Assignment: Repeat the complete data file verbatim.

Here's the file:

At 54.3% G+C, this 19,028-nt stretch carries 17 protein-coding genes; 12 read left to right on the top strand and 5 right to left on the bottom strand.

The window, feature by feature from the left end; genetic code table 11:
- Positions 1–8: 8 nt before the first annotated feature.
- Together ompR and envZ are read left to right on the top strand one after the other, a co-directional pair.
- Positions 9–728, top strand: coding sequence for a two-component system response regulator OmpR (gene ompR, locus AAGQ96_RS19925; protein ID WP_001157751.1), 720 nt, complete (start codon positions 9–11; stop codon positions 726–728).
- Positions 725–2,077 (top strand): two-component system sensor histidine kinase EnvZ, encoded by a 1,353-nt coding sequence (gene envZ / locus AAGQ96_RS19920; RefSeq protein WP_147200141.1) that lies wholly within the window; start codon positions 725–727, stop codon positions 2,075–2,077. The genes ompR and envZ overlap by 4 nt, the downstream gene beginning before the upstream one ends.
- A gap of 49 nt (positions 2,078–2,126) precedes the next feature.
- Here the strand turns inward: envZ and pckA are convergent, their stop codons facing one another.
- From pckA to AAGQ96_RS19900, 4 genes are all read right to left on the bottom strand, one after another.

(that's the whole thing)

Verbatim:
At 54.3% G+C, this 19,028-nt stretch carries 17 protein-coding genes; 12 read left to right on the top strand and 5 right to left on the bottom strand.

The window, feature by feature from the left end; genetic code table 11:
- Positions 1–8: 8 nt before the first annotated feature.
- Together ompR and envZ are read left to right on the top strand one after the other, a co-directional pair.
- Positions 9–728, top strand: coding sequence for a two-component system response regulator OmpR (gene ompR, locus AAGQ96_RS19925; protein ID WP_001157751.1), 720 nt, complete (start codon positions 9–11; stop codon positions 726–728).
- Positions 725–2,077 (top strand): two-component system sensor histidine kinase EnvZ, encoded by a 1,353-nt coding sequence (gene envZ / locus AAGQ96_RS19920; RefSeq protein WP_147200141.1) that lies wholly within the window; start codon positions 725–727, stop codon positions 2,075–2,077. The genes ompR and envZ overlap by 4 nt, the downstream gene beginning before the upstream one ends.
- A gap of 49 nt (positions 2,078–2,126) precedes the next feature.
- Here the strand turns inward: envZ and pckA are convergent, their stop codons facing one another.
- From pckA to AAGQ96_RS19900, 4 genes are all read right to left on the bottom strand, one after another.